Sunday, August 6, 2017

Hunan Trip

After a great month visiting family and friends in America we returned to Tianjin two weeks before the start of school.  We had planned it this way to allow a little bit of travel before getting back to work. One of the great pleasures of living in China is how much we have to explore. In our first year we saw some of the best known sites, the Forbidden City, The Great Wall, The Terracotta Warriors, Shanghai Disney. But there is still an enormous amount we want to see.

Luo Ayi started working with us when we arrived last July and we have been incredibly fortunate to have her. She cooks, cleans, does the laundry and shopping, helps with the kids. While we were gone she went down to Hunan Province where her family lives. Our plan for the week was to start by visiting her and then going up to a national park in Zhangjiajie often associated with the landscapes in the movie Avatar.

The trip started a little roughly as we got to the airport, made it to our gate and saw the flight was delayed with no new time. Several other flights had also been cancelled. We have been told this happens because the Chinese military controls all the air space so civilian flights are at the mercy of the military. Irish and I found some massage chairs and we waited for around 90 minutes jumping every time they announced another cancellation. Then suddenly, with no warning, they said our flight was boarding and away we went.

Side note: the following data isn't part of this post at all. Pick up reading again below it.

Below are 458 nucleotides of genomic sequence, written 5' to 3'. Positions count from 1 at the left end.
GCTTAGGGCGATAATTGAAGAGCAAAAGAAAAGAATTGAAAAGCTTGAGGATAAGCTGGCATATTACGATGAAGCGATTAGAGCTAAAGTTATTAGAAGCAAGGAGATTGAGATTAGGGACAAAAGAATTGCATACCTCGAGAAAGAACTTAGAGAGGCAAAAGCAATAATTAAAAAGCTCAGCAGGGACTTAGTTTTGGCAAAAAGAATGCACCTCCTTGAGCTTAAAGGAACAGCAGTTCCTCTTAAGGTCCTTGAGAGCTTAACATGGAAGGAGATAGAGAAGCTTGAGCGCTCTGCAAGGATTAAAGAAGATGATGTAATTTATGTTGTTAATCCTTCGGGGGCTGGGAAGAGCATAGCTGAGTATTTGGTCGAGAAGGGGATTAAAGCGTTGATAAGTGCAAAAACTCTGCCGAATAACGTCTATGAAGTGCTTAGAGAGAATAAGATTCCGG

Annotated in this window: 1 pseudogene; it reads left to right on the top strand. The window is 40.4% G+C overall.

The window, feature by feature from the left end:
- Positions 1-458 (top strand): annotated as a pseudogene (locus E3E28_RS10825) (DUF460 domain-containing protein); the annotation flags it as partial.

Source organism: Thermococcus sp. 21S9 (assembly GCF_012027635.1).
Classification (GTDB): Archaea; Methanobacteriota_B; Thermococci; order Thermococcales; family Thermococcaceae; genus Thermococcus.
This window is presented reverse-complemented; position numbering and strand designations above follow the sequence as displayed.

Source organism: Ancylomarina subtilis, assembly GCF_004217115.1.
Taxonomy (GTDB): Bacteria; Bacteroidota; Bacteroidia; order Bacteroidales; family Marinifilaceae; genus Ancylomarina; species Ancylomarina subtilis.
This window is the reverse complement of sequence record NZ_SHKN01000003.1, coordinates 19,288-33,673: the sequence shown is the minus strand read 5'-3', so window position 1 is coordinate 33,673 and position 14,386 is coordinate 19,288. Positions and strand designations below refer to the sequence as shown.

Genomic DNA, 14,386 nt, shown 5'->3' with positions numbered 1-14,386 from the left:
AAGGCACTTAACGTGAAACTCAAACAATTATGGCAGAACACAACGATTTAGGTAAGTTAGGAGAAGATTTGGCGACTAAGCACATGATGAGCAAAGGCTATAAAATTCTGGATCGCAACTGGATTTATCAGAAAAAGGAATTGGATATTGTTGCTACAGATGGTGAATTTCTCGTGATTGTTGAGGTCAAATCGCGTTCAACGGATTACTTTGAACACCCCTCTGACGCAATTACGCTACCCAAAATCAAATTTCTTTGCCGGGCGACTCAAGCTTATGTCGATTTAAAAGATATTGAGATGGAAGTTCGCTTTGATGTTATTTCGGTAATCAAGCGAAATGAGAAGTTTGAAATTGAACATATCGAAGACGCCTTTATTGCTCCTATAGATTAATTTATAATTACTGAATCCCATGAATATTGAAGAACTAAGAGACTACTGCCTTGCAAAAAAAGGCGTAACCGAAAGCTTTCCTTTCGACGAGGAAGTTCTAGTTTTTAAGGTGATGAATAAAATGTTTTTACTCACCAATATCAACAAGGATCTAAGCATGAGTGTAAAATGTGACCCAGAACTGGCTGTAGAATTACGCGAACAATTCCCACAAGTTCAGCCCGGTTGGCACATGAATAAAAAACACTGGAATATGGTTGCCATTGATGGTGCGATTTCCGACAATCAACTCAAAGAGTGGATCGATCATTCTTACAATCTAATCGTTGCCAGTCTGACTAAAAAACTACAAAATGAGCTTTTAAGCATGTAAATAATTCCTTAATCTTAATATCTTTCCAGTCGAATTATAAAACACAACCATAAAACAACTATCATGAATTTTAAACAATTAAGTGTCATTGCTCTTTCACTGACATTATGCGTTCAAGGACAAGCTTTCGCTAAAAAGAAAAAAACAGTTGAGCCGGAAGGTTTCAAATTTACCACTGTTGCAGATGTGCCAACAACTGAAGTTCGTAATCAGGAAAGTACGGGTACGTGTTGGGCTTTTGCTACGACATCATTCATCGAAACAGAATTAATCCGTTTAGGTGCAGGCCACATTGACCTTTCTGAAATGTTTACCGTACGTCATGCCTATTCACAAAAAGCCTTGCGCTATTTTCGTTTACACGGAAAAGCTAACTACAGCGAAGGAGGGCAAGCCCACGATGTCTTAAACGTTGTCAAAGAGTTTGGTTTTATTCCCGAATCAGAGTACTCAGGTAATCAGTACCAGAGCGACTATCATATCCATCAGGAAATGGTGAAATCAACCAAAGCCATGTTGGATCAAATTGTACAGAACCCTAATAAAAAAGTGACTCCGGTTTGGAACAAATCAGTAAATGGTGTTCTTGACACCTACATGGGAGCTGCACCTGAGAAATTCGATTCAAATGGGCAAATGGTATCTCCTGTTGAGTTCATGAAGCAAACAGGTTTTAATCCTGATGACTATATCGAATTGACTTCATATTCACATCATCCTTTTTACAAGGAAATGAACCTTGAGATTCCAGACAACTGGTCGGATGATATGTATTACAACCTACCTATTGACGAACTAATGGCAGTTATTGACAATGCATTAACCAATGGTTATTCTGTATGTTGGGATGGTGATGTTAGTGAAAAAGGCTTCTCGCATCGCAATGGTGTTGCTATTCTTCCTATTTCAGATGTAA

Seasoned travelers, getting good at passing the time

Arriving in Changsha, the capital of Hunan (and birthplace of Mao Zedong), Luo Ayi was waiting at the airport with a driver to take us back to her home in the town of Yuanling, a four hour drive away. When we got there we met her son and his wife and their two daughters, a ten year old and a new baby.  From there we checked into our hotel, got some dinner as Augustine lost the fight with jetlag and then called it a night.

jetlag wins, but the noodles were so good.

On our second day Luo Ayi came to our hotel with her granddaughter and her mother. The eight of us got into two cabs and went out to the country for a hike. From the cabs we took a ferry across the river and started a very very long hike up stairs into the woods. It was hard to complain about the stairs or even act tired since Lou Ayi's mother is much older than us and she seemed to be doing alright.

so many stairs

halfway up, so sweaty

like a boss
The walk was beautiful. We went through a small village, kept climbing until we came to the top where the side of the trail dropped off hundreds of feet over a cliff. Frightening heights would become the theme of this trip. Working our way back down we passed through some temples, returned on the ferry and went back to Luo Ayi's for dinner.

one step forward and it is a long drop

The next morning we said good bye and got on a bus for another four hours to go to the town of Zhangjiajie. From there it was an hour cab ride up to the area near the Zhangjiajie National Forest.

Part Two- Zhangjiajie

We were in the town of Wulingyuan on the east edge of the national forest.  We stayed at the Maosao Inn which turned out to be a nice place, not the Crowne Plaza, but a big step up from a lot of guest houses we have stayed at over the years and with very helpful staff. It had a big pool in the middle of it which was all the kids needed.

really all the kids need on any vacation we go on.

view from the roof of the hotel